Alaska’s Ace Criminal Defenders
Protect your rights. Secure your future. Get 907 Legal.
Protect your rights. Secure your future. Get 907 Legal.
Our Kenai defense attorneys are award-winning defenders of individuals and businesses charged with crimes in Alaska. Let our Alaska criminal defense team help defend your rights. If you are charged with a crime, your freedom could be at stake. You may feel like you have nowhere to turn and that your legal options are limited. You may feel pressured to plead to a deal without knowing the full consequences, or you might settle for an outcome that is less favorable than you deserve. Call for a free consult with one of our Alaska criminal defense attorneys to ensure that your rights are protected.
We are located in Kenai, but our attorneys have provided quality defense to clients all over Alaska. From Bethel to Seldovia, from serious felony cases to first-time misdemeanor charges, our proven team will aggressively fight for your rights.
helping Alaskans get the best outcome in their cases since 1992
T.D., a juvenile, was charged with multiple sexual assault charges carrying mandatory minimum penalties upwards of 20 years per charge. Mr. Cooley was able, through the use of an expert and pretrial management, to provide substantial mitigating evidence to the District Attorney. In the end, T.D.’s case was handled in juvenile court and he was placed on probation, avoiding a lengthy adult prison sentence and a lifetime of sex offender registration.
Hyatt was charged with assaulting his wife with a kitchen knife. Mr. Cooley vigorously prepared the case for trial and presented his defense through cross examination of the State witnesses. At the conclusion of the State’s evidence Mr. Cooley was able to convince the Judge that no reasonable juror could find Mr. Hyatt guilty and the Judge dismissed the case.
The State, upset at having the assault thrown out, then sought to charge Mr. Hyatt with a DUI from an accident nearly a year prior. Mr. Cooley prepared legal briefing and filed it with the Court, arguing that too much time had passed to pursue the DUI. The State was eventually forced to dismiss the DUI as well.
Hensel was charged with Felony Driving Under the Influence after being contacted in the driver seat of a truck stuck in the snow near Kasilof: he faced a minimum sentence of 3 years. At a pretrial hearing, Mr. Cooley was able to elicit testimony from the officer that conflicted with his prior reports and helped to show that Mr. Hensel had not in fact been driving or in physical control of the truck. Mr. Cooley was able to use these newly uncovered facts to convince the District Attorney to drop the charges.
Whitaker was charged with two counts of murder in the shooting death of two individuals outside of a Chili’s restaurant in Miami. Through the use of expert witnesses and tireless preparation, Mr. Cooley was able to present evidence at a pretrial hearing that Whitaker had acted in self-defense. The Trial Court refused to grant Whitaker immunity from prosecution, but the Court of Appeals was persuaded by the evidence Cooley put forth in the hearing and granted Whitaker immunity from prosecution.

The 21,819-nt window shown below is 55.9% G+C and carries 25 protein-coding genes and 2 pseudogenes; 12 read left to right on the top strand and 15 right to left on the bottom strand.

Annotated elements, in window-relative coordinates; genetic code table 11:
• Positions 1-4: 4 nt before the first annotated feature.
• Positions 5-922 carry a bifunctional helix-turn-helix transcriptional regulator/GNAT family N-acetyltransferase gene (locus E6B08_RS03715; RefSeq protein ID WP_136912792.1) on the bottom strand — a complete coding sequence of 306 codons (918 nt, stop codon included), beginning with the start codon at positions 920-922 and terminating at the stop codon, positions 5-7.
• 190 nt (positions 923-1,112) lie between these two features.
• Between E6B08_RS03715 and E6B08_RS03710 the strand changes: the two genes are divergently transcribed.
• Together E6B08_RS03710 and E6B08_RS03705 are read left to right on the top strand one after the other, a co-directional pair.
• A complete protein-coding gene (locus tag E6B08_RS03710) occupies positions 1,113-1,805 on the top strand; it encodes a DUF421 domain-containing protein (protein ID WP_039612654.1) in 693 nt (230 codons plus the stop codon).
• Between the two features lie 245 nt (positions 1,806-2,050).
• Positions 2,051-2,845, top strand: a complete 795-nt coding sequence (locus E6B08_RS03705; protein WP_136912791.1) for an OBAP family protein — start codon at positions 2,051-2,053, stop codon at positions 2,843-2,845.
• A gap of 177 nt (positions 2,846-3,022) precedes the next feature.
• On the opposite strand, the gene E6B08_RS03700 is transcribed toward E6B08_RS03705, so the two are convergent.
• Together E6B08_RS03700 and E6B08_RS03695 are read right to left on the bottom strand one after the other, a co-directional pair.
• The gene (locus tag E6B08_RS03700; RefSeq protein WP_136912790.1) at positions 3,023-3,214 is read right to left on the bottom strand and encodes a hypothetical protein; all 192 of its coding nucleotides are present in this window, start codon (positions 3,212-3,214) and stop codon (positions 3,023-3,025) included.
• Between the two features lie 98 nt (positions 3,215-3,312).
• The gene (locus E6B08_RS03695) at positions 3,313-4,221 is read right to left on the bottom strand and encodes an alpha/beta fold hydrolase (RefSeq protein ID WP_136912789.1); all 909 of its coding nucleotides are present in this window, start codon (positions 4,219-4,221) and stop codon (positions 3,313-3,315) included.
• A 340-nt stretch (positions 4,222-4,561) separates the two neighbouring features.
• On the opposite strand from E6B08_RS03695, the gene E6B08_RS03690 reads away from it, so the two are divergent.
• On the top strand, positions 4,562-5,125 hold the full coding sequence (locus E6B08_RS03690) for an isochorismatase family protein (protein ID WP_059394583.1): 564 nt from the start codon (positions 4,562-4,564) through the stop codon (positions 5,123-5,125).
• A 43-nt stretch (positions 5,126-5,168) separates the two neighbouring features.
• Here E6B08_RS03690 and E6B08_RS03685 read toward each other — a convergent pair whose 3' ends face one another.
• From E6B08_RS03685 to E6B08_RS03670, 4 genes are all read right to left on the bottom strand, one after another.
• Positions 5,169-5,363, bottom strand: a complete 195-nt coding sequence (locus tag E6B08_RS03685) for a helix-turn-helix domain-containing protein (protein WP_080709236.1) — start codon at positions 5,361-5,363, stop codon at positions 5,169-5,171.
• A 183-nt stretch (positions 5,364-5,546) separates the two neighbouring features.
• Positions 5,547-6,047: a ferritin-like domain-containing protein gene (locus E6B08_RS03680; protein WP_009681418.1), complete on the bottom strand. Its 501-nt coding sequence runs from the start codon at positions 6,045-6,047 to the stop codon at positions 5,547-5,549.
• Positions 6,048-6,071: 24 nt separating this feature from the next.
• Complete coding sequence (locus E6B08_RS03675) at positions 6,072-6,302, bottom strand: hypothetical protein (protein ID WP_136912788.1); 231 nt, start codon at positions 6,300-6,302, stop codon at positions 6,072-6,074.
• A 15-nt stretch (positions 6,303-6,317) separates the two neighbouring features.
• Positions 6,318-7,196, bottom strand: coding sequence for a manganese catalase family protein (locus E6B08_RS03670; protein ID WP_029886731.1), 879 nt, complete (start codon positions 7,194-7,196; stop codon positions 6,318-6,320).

here’s what you need to know
if you’re pulled over…
Request to call your lawyer. If you don’t have a lawyer, request to call a relative or friend. Request a phone call before giving a breath sample!
Don’t talk yourself into more trouble. The officer is not Buddy Bob there to rehash the night with. IT CAN (AND WILL) BE USED AGAINST YOU!
Don’t perform a field sobriety test.
You’re already talking again. Stop.
Request a phone call again. But be polite. The officer is doing his job. All you need now is a charge of resisting arrest.
Be prepared to post at least $500 bail if arrested.
Call a lawyer BEFORE arraignment (i.e. your first court hearing).
Don’t drink and drive!
drunk driving facts
Your license will be revoked within 7 days of being arrested for drunk driving, unless you contest the loss of driving privileges with the DMV.
The DMV-estimated average cost of your first DUI is $24,265.
Most employers (hint: oil industry/North Slope) will terminate an employee convicted of DUI in Alaska.
There are no expungement laws in Alaska to remove DUI, DWI, DWLR, OWL, or even SIS convictions.
If you refuse a breath test under suspicion of DUI, you could face additional charges.
You can refuse a field sobriety test.
If you are convicted, you will do at least 72 hours in custody and will face both court and DMV action.
The difference between a civil and criminal offense is generally defined by the nature of the offense and the type of punishment levied. Civil offenses usually come from violations of administrative matters. One common example of a civil violation is contempt of court. For example, if one parent is ordered to pay child support but doesn’t make any attempt at payment, the other parent can move for contempt sanctions. The non-paying parent’s failure to pay child support is a civil or administrative dispute, not a violation of a criminal statute.
A criminal offense, on the other hand, arises from the violation of a local, state, or federal statute. Punishment can involve a fine, arrest, or jail, depending on the circumstances of the case and the subject’s criminal history.
Innocent people get accused of committing crimes, and people who may have committed one crime often get accused of committing additional, more serious crimes. The accused have a constitutional right to counsel, and it is always advisable to seek the expertise — whether you are innocent, guilty, or somewhere in between — of an Alaska criminal defense team to learn about the accusation, discuss it in detail, and develop a strategy for responding to the charge.
Beyond a reasonable doubt is the legal standard that the prosecution must meet in order to successfully find a criminal defendant guilty of a crime. This standard applies to each element of the crime.